Still, the calendar insisted that May had arrived. It was Derby Day. The temperature eased into the 60s, though there was hardly a moment when fans were unaware why they call this the Windy City. As on earlier visits, it seemed as if the super structure of Wrigley had been engineered so as to funnel the winds from the West with reminders that life isn’t easy, only wonderful though full of fortuities.
TRL recalled a less hospitable May visit about six years ago. “Just another 53–53 game,” said the rough hewn fan in the next seat. “What’s a 53–53 game?” “ 53 degrees and 53 mile an hour winds!” And then with disdain, “You can always check out the Cubby Bear Lounge across the street.” Sage advice, TRL thought.
Chronic Cubs fan, bow tie wearing, so serious looking, political pundit (in order of priority) George F. Will has his moments. “Baseball—its beauty, its craftsmanship, its exactingness—is an activity to be loved,” Will begins.6 But he rejects Willie Stargell’s insight, “The umpire says ‘Play ball,’ not ‘Work ball.’” Will insists “professional baseball is work.” 7 He who has to work to smile.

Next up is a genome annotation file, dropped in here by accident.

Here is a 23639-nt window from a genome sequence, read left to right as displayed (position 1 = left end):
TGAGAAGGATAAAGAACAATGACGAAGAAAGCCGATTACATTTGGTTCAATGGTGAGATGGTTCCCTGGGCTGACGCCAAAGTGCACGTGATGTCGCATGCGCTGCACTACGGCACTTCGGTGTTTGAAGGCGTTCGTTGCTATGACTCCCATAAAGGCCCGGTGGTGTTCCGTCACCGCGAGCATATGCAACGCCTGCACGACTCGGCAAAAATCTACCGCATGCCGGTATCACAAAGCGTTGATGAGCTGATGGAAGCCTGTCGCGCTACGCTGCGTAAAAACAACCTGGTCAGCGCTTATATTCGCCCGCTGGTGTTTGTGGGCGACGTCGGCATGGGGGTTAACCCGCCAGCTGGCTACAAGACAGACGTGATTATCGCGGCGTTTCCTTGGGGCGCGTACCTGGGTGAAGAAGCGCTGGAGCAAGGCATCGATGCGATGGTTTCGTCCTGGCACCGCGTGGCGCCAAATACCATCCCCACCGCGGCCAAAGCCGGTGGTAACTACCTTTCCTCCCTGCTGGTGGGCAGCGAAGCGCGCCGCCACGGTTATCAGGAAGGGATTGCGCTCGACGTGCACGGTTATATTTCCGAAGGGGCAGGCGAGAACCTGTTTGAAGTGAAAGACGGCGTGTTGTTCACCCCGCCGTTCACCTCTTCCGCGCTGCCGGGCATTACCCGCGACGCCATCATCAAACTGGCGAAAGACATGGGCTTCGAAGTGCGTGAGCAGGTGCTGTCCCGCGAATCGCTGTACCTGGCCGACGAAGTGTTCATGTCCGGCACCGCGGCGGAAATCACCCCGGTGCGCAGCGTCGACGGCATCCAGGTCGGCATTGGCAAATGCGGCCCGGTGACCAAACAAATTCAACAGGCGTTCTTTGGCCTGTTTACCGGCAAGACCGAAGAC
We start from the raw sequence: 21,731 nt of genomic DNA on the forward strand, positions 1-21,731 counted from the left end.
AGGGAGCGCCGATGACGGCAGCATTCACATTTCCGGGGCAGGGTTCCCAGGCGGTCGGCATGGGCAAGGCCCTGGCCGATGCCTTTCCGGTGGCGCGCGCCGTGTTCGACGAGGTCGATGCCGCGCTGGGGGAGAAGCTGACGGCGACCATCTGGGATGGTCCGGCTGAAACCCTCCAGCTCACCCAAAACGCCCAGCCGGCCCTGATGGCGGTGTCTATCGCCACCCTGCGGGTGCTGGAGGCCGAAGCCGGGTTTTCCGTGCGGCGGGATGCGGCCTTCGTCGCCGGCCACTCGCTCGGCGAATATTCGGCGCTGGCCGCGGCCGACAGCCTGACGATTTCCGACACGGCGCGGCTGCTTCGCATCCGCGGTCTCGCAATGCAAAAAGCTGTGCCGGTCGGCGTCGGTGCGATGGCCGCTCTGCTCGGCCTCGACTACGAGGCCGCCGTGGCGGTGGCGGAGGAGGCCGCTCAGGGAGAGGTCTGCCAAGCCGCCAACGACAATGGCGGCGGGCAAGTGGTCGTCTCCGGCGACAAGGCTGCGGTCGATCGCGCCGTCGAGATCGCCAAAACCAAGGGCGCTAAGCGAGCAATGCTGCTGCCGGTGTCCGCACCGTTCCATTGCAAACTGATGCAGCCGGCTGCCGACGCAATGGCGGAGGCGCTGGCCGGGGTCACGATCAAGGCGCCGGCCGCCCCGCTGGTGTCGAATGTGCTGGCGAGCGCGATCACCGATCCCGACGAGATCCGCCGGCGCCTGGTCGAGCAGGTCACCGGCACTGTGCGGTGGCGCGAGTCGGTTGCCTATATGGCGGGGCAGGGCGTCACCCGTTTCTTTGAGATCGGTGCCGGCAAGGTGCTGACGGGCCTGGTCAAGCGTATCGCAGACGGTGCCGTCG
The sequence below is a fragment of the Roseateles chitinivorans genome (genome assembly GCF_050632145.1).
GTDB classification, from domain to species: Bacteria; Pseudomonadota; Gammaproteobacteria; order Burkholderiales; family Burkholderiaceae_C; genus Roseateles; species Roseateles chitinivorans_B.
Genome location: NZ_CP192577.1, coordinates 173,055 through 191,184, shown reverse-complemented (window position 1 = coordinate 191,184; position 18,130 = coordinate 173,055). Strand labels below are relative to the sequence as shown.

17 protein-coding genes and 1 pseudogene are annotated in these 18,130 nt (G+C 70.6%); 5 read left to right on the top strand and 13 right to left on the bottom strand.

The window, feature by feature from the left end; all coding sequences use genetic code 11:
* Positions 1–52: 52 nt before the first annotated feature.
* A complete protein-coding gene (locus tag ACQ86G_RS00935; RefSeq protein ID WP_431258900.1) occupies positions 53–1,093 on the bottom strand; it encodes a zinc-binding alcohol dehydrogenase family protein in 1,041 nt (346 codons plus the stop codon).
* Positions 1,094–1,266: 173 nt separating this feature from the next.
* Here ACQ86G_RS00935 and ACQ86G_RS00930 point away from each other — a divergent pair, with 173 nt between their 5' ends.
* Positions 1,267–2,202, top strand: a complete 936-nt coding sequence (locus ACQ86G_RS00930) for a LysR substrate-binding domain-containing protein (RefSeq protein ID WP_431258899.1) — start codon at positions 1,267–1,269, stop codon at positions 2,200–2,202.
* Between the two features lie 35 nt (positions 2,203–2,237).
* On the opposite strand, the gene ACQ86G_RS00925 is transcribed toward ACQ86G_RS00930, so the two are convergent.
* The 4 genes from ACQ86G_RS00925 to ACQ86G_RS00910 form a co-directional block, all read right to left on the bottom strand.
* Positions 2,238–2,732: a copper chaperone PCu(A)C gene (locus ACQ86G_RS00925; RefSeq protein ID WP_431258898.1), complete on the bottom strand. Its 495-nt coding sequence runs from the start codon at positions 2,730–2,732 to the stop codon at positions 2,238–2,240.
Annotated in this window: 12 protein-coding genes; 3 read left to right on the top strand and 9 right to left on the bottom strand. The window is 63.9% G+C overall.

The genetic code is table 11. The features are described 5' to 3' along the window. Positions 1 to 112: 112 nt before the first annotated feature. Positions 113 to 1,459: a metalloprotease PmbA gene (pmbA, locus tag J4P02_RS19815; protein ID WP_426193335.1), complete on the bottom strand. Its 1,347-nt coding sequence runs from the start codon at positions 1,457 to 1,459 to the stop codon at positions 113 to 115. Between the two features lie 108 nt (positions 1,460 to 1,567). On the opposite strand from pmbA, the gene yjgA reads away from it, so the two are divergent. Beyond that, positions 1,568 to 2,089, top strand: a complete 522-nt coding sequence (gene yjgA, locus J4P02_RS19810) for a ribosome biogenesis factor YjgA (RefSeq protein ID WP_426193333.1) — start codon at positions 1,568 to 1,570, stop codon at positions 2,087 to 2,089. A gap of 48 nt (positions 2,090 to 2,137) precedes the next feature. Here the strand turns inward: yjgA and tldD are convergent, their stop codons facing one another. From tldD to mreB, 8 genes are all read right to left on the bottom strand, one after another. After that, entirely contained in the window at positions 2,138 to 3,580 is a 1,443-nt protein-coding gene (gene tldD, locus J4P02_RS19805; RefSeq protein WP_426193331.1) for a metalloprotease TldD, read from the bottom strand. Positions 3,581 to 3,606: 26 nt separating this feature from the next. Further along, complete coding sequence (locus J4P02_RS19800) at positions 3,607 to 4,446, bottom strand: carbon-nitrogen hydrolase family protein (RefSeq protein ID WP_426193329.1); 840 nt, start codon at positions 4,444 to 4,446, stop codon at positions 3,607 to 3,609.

So what is one to make of the top of the first , when Cardinals’ cleanup hitter Matt Adams’ major league fly ball drifts towards shallow left. An easy play for the Cubs’ young outfielder, Junior Lake, until the wind catches the ball, drives it back towards the infield, touching the tip of the lunging Lake’s desperately outstretched glove before falling to the grassy turf.
Work? Play? Luck? A home field advantage, except it was the home team fielder who didn’t know the winds. Or just a Wrigley Field single, as TRL learned they call it.
But no harm done. Yadier Molina struck out to end the inning. And Lake would redeem himself in the sixth.
And what of the memorable moment at the end of the birthday party some ten days earlier. A century ago to the day, the Chicago Federals took to this field in this ball park against the Kansas City Packers and christened an icon on any architectural tour of the Windy City.